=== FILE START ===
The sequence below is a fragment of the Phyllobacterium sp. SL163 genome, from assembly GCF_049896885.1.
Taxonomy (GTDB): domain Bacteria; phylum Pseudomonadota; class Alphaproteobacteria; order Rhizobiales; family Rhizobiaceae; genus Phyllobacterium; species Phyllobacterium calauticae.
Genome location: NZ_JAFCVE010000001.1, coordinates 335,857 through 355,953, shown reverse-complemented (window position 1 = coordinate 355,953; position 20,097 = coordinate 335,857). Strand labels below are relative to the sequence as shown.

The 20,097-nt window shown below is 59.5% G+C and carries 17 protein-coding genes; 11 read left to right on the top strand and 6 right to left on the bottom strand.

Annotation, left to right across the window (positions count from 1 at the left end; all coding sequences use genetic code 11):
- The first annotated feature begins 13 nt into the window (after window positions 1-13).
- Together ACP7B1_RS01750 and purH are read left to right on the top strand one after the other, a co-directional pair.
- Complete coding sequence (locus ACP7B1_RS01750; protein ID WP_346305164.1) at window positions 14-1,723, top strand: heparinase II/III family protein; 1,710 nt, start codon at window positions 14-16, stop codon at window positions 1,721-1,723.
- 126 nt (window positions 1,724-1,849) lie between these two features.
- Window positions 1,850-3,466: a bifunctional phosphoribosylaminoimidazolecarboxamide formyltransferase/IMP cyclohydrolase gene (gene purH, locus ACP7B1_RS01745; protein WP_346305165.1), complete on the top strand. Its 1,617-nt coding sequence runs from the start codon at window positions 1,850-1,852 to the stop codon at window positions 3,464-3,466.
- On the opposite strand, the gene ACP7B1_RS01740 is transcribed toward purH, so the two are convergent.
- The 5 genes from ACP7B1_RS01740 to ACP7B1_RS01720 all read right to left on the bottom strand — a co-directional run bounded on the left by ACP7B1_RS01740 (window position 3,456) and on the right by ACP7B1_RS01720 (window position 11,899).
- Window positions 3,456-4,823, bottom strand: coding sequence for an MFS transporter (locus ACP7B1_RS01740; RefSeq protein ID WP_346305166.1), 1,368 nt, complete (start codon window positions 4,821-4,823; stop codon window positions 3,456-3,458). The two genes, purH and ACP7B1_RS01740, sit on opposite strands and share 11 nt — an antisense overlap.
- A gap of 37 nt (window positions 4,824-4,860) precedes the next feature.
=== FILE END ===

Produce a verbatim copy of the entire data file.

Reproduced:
The sequence below is a fragment of the Phyllobacterium sp. SL163 genome, from assembly GCF_049896885.1.
Taxonomy (GTDB): domain Bacteria; phylum Pseudomonadota; class Alphaproteobacteria; order Rhizobiales; family Rhizobiaceae; genus Phyllobacterium; species Phyllobacterium calauticae.
Genome location: NZ_JAFCVE010000001.1, coordinates 335,857 through 355,953, shown reverse-complemented (window position 1 = coordinate 355,953; position 20,097 = coordinate 335,857). Strand labels below are relative to the sequence as shown.

The 20,097-nt window shown below is 59.5% G+C and carries 17 protein-coding genes; 11 read left to right on the top strand and 6 right to left on the bottom strand.

Annotation, left to right across the window (positions count from 1 at the left end; all coding sequences use genetic code 11):
- The first annotated feature begins 13 nt into the window (after window positions 1-13).
- Together ACP7B1_RS01750 and purH are read left to right on the top strand one after the other, a co-directional pair.
- Complete coding sequence (locus ACP7B1_RS01750; protein ID WP_346305164.1) at window positions 14-1,723, top strand: heparinase II/III family protein; 1,710 nt, start codon at window positions 14-16, stop codon at window positions 1,721-1,723.
- 126 nt (window positions 1,724-1,849) lie between these two features.
- Window positions 1,850-3,466: a bifunctional phosphoribosylaminoimidazolecarboxamide formyltransferase/IMP cyclohydrolase gene (gene purH, locus ACP7B1_RS01745; protein WP_346305165.1), complete on the top strand. Its 1,617-nt coding sequence runs from the start codon at window positions 1,850-1,852 to the stop codon at window positions 3,464-3,466.
- On the opposite strand, the gene ACP7B1_RS01740 is transcribed toward purH, so the two are convergent.
- The 5 genes from ACP7B1_RS01740 to ACP7B1_RS01720 all read right to left on the bottom strand — a co-directional run bounded on the left by ACP7B1_RS01740 (window position 3,456) and on the right by ACP7B1_RS01720 (window position 11,899).
- Window positions 3,456-4,823, bottom strand: coding sequence for an MFS transporter (locus ACP7B1_RS01740; RefSeq protein ID WP_346305166.1), 1,368 nt, complete (start codon window positions 4,821-4,823; stop codon window positions 3,456-3,458). The two genes, purH and ACP7B1_RS01740, sit on opposite strands and share 11 nt — an antisense overlap.
- A gap of 37 nt (window positions 4,824-4,860) precedes the next feature.